Rishi Sunak needs to put country out of its misery and call an election - Brian Wilson

Things can only get worse for the Prime Minister

It might have been possible to feel a little bit of sympathy for Rishi Sunak when he learned another of his MPs has, in effect, been handed a red card by the House of Common Standards Committee.

But only for a moment. The Tories are reaping what they sowed when they converted dolts and bullies into Parliamentarians, largely on the basis of opinions which would disgrace any self-respecting saloon bar.

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The latest to come to grief, Peter Bone, comes straight out of central casting for a role in “The Thick of It”; a publicity-hungry, pro-Brexit boor who was found by the Committee to have bullied, harassed and exposed himself to an unfortunate aide.

To add piquancy, Mr Bone was briefly Deputy Leader of the Commons, appointed by Boris Johnson, in which role he was responsible for investigating … er, bullying. Satirists struggle to compete. Even Liz Truss, whose leadership bid the raging Bone man supported, saw the irony and sacked him.

Confirmation of Mr Bone’s suspension from the Commons will lead to a recall petition which means a by-election and probably another Tory defeat with a majority of 18,540 swept away. It is a prospect which should encourage Mr Sunak to wonder if it is not time to put the country, and his party, out of their misery by calling a general election. At first sight, this may seem counter-intuitive. Why call an election when you’re certain to lose? However, that mantra only holds good if it seems likely that things can only get better when, actually, they might well get considerably worse. No need to look in the crystal ball when the 1990s seem increasingly like the template for Mr Sunak’s current run of misfortunes.

Prime Ministers who delayed holding elections because they were clinging to hopes of electoral recovery do not have a good record. Jim Callaghan, John Major, Gordon Brown were all left with time to reflect that taking a chance earlier might at least have limited the scale of defeats when judgment day could be avoided no longer.

I heard the Labour MP, Peter Kyle, who ran the Mid Bedfordshire by-election campaign, talking about the strategy which created that improbable victory. Right from the start, he said, the feedback told them that voters in their droves had already made their minds up about the Tories and would not support them again.

There was no need to keep attacking them because that part of the job had already been self-inflicted. Labour literature did not mention the Tories. Its objective was to persuade voters that they could comfortably move over to Labour as a prospective government, which they duly did in sufficient numbers.

That, I suspect, is true of the country as a whole. The critical “never again” verdicts were passed at the time of Brexit or Partygate or the Liz Truss debacle. They ran deep and are not going to be reversed whether the general election is held next month or at the last possible moment, in January 2025.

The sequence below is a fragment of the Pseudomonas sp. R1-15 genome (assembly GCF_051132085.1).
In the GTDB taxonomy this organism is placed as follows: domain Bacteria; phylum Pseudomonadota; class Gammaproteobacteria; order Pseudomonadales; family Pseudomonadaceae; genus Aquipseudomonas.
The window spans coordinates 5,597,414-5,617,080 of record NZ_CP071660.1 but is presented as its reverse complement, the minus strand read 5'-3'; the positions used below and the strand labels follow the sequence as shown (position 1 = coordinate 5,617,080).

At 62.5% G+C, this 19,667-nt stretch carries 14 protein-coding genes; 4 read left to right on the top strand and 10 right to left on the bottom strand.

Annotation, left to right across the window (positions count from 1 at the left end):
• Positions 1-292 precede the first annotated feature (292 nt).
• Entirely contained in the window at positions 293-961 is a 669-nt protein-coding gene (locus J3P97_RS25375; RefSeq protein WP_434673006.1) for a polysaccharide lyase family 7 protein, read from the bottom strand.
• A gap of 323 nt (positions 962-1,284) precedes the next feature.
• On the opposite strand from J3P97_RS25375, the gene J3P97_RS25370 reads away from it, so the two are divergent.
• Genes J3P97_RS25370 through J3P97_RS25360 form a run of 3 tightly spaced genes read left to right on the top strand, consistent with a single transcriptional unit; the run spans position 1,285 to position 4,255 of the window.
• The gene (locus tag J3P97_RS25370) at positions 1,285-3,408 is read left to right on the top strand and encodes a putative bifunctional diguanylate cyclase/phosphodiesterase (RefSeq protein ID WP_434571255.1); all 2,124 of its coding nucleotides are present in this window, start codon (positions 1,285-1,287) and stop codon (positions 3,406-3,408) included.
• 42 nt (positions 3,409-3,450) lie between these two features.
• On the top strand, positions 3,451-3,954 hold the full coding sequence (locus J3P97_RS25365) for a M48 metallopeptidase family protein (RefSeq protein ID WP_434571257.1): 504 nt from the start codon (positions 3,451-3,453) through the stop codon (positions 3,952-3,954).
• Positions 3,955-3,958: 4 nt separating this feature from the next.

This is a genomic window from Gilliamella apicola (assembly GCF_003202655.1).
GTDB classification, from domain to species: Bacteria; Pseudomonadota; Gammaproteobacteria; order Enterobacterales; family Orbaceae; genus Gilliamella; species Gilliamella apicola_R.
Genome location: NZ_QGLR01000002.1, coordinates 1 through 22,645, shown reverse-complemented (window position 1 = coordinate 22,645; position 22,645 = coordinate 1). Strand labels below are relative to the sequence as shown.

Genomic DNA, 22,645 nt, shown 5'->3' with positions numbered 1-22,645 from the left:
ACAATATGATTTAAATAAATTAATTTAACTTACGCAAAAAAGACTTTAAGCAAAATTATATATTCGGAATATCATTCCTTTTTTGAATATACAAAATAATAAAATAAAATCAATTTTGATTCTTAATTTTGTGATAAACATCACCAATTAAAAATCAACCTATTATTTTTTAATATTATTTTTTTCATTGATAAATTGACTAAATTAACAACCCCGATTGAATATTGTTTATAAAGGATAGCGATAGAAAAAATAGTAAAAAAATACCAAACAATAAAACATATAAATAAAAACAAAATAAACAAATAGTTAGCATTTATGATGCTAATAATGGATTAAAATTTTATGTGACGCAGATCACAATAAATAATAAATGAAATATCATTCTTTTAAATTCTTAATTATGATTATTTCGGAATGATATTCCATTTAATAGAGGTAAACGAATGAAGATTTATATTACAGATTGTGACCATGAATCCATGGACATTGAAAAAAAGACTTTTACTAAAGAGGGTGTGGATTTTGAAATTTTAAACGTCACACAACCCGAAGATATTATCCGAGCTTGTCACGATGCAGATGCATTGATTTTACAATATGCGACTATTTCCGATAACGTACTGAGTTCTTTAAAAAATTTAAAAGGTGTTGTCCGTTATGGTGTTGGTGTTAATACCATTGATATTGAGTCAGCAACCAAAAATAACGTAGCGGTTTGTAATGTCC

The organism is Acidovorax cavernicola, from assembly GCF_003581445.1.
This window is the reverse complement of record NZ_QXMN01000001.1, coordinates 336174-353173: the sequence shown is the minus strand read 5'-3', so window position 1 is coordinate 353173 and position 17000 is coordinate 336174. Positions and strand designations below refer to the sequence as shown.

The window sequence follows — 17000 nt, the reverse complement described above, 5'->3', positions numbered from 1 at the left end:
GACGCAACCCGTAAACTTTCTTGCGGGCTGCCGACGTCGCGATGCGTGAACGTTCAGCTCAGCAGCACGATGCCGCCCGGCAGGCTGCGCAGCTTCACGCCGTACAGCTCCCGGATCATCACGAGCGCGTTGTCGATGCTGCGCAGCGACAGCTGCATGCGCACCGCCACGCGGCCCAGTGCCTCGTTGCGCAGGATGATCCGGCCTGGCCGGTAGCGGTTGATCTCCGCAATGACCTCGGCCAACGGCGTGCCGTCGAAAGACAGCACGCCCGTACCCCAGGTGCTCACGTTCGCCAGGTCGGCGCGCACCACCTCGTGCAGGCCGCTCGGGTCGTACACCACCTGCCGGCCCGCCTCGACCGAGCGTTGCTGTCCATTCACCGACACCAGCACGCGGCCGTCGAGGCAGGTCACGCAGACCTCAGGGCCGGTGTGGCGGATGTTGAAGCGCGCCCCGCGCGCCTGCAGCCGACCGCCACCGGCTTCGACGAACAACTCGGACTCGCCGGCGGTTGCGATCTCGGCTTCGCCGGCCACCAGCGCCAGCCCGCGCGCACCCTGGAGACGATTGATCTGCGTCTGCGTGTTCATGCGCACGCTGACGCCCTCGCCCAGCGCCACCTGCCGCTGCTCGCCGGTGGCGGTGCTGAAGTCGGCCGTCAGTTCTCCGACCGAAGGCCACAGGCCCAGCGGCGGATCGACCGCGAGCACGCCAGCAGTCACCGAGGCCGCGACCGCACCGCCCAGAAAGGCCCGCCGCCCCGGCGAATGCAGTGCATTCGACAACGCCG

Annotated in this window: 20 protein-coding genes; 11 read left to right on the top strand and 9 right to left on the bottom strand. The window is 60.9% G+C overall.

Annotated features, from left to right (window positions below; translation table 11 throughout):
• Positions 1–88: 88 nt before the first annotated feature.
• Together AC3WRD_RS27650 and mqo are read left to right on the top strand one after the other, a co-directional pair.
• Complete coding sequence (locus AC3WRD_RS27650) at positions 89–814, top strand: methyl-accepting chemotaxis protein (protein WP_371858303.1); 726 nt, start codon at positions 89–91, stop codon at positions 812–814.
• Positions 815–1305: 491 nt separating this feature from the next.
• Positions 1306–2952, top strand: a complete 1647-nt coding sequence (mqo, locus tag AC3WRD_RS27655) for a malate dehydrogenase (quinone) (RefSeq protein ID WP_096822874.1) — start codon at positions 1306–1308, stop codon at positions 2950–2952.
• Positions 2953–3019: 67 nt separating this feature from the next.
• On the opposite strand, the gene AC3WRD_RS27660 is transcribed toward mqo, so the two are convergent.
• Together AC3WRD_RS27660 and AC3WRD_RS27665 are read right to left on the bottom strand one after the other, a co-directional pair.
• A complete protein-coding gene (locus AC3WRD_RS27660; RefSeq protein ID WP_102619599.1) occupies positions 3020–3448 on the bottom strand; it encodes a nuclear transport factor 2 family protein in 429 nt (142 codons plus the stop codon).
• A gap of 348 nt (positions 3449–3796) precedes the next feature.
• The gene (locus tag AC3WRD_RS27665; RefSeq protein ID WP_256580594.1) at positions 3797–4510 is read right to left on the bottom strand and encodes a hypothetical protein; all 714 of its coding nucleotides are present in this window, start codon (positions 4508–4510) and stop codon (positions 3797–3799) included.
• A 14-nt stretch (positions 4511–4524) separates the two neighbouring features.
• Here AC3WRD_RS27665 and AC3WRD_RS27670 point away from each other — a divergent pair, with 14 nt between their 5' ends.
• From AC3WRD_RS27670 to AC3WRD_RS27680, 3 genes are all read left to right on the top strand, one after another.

Indeed, the anti-Tory tide is at least as likely to attract new recruits, the longer this goes on. Once the perception of a dead government walking sets in, it only tends to go in one direction. Sunak’s ratings actually fell after his Tory conference re-launch. And how about lifting the cap on bankers’ bonuses as a recruiting sergeant for “anyone who can beat the Tories”?

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So why not just get on with it and maybe get some credit for respecting the national interest and public mood, instead of clinging onto office for no particular reason? Many Tory MPs are already making that call on an individual basis and will not stand again.

If the Prime Minister awaits a Wellingborough by-election, following Mr Bone’s defenestration, and then the English and Welsh local elections in May, there is every possibility that his party’s standing will be even lower than at present, with time closing in on possible election dates. And still no sign of anything turning up on the economy.

Polling shows that three quarters of British voters want a general election by May; only 20 per cent are calling for one now, presumably because they think it is pointless to demand something that shows no sign of happening. So why not spring an element of surprise? When things still look just as bad by the spring, voters will be even more annoyed if Sunak insists on prolonging the agony.

In the interim, he is not going to turn into an inspiring leader or harbinger of a new beginning. On the contrary, Mr Sunak is firmly identified as a rather hapless symptom of the malaise rather than any part of the solution; a Brexiteer of convenience rather than conviction who was happy to go along with Boris Johnson, parties and all, until embarrassingly late in the day.

The Scottish Tories are among those who might sensibly encourage an early general election. Current polls suggest voters have had enough of governments in both London and Edinburgh, but maybe just a little more heavily weighted towards the latter. They predict the Tories would hold their Scottish seats and maybe gain a couple on the back of anti-SNP sentiment. There is no guarantee that this delicate balance of dislikes will last far into next year.

The political pendulum always swings, even if it takes a while to start moving. That is now happening in both Scotland and the rest of Britain, albeit with slightly different nuances. The most powerful slogan in politics is in play and it is “time for a change”.

As the headlines confirm, each month Mr Sunak gambles with will invite risk that things will only get worse – for his party and the country. He should call an election now.



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